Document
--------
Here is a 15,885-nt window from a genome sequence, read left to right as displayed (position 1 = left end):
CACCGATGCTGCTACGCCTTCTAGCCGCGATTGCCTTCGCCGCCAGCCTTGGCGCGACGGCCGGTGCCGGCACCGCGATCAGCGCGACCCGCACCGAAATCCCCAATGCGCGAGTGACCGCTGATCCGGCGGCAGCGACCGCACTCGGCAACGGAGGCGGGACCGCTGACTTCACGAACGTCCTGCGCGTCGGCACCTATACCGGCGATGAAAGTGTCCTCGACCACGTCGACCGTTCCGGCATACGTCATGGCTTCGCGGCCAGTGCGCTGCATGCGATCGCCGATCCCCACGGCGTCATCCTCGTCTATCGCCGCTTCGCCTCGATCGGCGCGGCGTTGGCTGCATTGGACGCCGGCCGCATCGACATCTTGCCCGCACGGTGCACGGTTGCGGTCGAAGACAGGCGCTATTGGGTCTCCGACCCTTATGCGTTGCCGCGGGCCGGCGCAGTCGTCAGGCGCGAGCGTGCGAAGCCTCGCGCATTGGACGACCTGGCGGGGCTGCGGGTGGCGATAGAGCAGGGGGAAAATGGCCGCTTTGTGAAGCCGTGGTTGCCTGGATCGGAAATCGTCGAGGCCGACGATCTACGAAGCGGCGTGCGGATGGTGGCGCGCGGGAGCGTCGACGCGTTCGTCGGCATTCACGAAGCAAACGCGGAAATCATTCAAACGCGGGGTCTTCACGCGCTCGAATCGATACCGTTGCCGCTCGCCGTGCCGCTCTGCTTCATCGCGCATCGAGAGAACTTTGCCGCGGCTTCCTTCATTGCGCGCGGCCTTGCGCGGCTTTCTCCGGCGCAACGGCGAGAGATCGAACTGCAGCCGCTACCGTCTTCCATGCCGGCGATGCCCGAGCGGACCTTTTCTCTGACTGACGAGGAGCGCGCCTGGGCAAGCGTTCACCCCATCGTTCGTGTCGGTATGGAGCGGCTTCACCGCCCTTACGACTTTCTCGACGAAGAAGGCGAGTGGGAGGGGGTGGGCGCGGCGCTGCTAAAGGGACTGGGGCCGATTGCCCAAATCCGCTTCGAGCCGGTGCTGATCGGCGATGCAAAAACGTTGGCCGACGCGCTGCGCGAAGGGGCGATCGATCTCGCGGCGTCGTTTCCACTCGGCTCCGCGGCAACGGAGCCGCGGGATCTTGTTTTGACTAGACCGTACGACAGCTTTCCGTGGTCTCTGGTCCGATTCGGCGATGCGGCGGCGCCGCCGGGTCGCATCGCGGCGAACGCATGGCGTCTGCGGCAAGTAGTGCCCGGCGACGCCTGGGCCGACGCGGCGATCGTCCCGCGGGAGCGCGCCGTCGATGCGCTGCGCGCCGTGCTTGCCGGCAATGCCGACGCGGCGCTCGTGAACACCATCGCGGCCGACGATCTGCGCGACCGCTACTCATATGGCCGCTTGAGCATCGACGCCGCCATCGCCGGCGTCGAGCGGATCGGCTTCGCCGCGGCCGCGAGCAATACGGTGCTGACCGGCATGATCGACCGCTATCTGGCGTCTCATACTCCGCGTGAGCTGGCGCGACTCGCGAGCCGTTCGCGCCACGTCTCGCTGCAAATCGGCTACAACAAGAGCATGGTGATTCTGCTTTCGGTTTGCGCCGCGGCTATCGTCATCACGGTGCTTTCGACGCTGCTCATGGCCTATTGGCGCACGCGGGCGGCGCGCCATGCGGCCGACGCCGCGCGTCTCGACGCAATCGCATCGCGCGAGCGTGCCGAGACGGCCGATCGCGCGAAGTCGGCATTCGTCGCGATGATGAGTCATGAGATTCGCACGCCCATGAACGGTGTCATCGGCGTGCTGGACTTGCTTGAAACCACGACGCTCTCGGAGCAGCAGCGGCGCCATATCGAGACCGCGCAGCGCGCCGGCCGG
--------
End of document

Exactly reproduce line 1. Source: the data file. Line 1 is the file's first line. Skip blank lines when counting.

Here is a 15,885-nt window from a genome sequence, read left to right as displayed (position 1 = left end):